Iced Chiffon by Duffy Brown
All my life I thought launch was what really smart rocket scientists do to get something into space. Never in all those years did I expect to be involved in one. Yet here I am dong a launch of my very own. Not that I’m putting a rocket in space—though right now that seems like a snap—but I’m launching a book.
“What do you mean launch?” I asked my publisher. “The book comes out on a specific day, booksellers, B&N and Amazon put it up for sale, end of story. Done. Right?”
Wrong. To launch my first cozy mystery, ICED CHIFFON, I though it would be fun to do something different. I’ll have a mystery party at my house, I decided, with a real live mystery for the guests to solve. I have the house and I like parties. A match made in heaven.
Sixty is a nice number and I can just buy one of those interactive mystery party packs online and set up the mystery event based on that. Piece of cake.
You can see where this is going, can’t you? Murphy’s Law on steroids.
First off, there are no mystery party packs for sixty online. They had packs for twelve, but not five times the number. That meant I’d have to write the mystery. And if people are coming to my house I have to serve food and beverages.
A scientist’s outlandish claims about the true nature of reality are initially met with cynicism by former colleague Jacob Kelley, until darker events unfold that force Jacob to take them seriously as he is thrust into a frantic dual reality where he is both the accused and the investigator.
SUPERPOSITION is cleverly written to reflect the quantum world, with parts separated and yet entangled in alternating chapters. This is a truly fascinating approach to thriller writing, allowing the reader a wonderful double view of the entire situation. For example, the story allows us to examine the protagonist’s development in two parallel settings, each providing different challenges to be overcome and thus causing divergent effects.
The story’s strength lies in its ingenious structure that neatly unfolds against an impressive backdrop of science. But fear not, this is no academic quagmire, but a readily digestible thriller.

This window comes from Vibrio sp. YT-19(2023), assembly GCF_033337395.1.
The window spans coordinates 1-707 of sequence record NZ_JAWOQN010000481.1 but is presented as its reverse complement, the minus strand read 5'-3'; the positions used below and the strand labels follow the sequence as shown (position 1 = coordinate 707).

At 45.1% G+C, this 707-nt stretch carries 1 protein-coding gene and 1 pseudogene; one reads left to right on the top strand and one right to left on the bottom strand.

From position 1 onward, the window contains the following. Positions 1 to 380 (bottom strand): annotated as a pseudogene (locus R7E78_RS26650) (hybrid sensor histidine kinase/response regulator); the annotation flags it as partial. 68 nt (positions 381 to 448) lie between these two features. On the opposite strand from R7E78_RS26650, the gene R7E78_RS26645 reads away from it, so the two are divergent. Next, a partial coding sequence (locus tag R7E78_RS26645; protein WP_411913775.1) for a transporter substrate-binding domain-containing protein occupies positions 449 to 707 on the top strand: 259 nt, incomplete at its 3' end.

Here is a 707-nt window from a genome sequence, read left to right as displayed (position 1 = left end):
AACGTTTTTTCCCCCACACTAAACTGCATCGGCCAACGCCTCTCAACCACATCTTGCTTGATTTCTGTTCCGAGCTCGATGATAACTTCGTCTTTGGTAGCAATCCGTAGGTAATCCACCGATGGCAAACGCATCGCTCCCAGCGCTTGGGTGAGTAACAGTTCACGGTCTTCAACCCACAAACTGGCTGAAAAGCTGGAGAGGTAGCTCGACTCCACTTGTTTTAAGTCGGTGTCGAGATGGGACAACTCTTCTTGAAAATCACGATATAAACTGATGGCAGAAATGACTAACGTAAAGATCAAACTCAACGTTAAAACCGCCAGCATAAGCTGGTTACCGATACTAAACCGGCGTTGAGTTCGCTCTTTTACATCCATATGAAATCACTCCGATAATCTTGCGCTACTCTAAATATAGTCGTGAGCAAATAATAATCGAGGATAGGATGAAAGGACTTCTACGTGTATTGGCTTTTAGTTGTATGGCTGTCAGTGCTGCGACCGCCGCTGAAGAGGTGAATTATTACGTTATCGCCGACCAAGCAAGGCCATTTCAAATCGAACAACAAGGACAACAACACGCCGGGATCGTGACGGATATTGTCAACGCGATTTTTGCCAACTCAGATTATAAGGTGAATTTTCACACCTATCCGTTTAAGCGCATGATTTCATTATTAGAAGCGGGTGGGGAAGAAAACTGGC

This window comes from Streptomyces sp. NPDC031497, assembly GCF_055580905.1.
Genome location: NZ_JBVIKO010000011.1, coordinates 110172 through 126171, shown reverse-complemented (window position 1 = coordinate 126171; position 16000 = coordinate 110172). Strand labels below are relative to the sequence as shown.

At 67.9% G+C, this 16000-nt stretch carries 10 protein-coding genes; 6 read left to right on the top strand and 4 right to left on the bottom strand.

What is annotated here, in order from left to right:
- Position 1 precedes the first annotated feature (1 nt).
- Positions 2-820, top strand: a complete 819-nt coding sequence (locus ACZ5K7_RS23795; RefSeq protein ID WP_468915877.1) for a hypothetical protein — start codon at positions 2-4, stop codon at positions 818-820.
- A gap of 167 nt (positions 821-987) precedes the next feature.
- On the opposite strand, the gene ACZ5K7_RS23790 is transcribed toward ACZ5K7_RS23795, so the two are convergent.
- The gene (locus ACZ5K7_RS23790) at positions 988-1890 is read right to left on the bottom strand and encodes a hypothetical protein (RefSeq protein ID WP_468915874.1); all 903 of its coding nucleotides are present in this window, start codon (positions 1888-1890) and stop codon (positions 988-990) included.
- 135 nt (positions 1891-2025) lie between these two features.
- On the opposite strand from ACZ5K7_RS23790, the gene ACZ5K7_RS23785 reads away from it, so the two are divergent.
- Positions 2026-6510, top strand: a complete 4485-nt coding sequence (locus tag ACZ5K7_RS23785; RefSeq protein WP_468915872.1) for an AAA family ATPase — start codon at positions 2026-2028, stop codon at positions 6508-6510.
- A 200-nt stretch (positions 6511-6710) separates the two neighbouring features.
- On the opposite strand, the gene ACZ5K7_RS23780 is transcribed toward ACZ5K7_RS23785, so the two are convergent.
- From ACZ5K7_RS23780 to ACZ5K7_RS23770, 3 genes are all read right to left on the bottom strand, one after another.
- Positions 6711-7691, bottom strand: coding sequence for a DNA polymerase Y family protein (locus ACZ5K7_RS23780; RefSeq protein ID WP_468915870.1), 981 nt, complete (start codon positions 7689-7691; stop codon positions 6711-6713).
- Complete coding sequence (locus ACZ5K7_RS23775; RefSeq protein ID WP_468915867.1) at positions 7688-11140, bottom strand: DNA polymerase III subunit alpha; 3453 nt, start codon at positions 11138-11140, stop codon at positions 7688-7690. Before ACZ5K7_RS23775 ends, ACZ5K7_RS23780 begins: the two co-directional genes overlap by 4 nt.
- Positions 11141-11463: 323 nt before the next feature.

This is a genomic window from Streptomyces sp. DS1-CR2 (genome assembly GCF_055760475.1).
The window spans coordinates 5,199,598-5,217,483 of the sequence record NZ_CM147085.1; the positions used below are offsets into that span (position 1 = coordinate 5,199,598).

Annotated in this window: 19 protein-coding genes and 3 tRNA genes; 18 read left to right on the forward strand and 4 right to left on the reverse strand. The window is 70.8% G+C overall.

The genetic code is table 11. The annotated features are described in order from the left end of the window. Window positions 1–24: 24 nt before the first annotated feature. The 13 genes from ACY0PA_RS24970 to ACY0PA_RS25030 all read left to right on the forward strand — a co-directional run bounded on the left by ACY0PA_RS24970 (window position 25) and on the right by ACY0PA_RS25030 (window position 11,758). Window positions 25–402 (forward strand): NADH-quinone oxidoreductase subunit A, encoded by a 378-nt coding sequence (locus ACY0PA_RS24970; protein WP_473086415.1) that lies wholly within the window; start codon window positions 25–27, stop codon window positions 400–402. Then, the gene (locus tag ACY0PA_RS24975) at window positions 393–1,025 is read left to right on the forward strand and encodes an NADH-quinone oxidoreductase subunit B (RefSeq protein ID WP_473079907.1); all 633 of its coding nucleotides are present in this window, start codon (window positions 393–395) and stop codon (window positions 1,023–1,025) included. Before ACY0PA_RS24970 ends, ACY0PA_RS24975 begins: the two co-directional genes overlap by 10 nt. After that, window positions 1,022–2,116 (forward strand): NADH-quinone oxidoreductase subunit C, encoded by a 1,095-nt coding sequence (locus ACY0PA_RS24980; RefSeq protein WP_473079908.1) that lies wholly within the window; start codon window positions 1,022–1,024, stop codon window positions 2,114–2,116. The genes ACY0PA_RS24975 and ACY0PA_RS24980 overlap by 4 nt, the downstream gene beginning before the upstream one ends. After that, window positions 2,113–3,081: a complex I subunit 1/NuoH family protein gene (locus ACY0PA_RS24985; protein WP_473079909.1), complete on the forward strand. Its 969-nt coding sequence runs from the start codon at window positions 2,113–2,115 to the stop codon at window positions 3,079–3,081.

So, if you are looking for a unique spin on a murder thriller, this could be the one for you—or your quantum twin.
Now, I will hand over to the author David Walton as he answers my questions about the book, the writing process, science, and science fiction.
By George Ebey
New Zealand resident and author Sharlene Almond brings us INITIATED TO KILL, the first instalment in her new series that blends aspects of history with a modern day twist.
In this first outing, two men from different generations are initiated into a powerful organization that has sought control of the world and uses their power for destructive ends.
The Big Thrill recently caught up with Sharlene to learn more about this series and her plans for the future.
Tell us a little about INITIATED TO KILL.
INITIATED TO KILL is the first in the Annabella Cordova series. All of the books in the series have a part-historical, part-present day focus.
In this story, Annabella Cordova quickly becomes embroiled in a conspiracy involving the university she studies at. When her roommate goes missing, it becomes very personal. Her past gradually unveils, as she is closer to this than she could have possibly imagined. A childhood accident causing permanent deafness enables Annabella to use her other senses to read facial and body language, and detecting lies in people, including suspects.
What first inspired you to write tales involving history and modern-day crime?
When I was younger, I had a little notebook in which I would jot down ideas of things one day I would like to write about.
By Linda Davies
James O. Born has had a long and distinguished career as an agent for the Drug Enforcement Agency, and is still employed as an agent with the Florida Department of Law Enforcement where he has worked in a number of areas, including the Special Operations Team. This has given him experience that many writers would die for (figuratively, and probably literally too, if we ever stumbled into the path of clear and present danger!)
After years trying to get published, Born hit the big leagues when Putnam published his first novel Walking Money in 2004. This year marks his ninth book, SCENT OF MURDER. It focuses on the use of canine units in law enforcement and detection:
Two years after being tossed from the detective bureau for his questionable tactics catching a child molester, deputy Tim Hallett’s life is finally on track. Assigned to a special K-9 unit with the best partner in the world, a Belgian Malinois named Rocky, Hallett has finally learned to balance police work with his family life. But that all changes in the heat of a Florida sugarcane field.
The wealth of Born’s experience shines through in the novel in a way that is never allowed to bog down the narrative. He manages to combine background detail with a gripping and compelling plot that speeds along. I particularly enjoyed passages from the dog’s perspective.
Born also manages to create a very real and powerful microcosm of life with all the characters extremely well drawn and the dialogue snapping along with the ring of authenticity. This is a class act.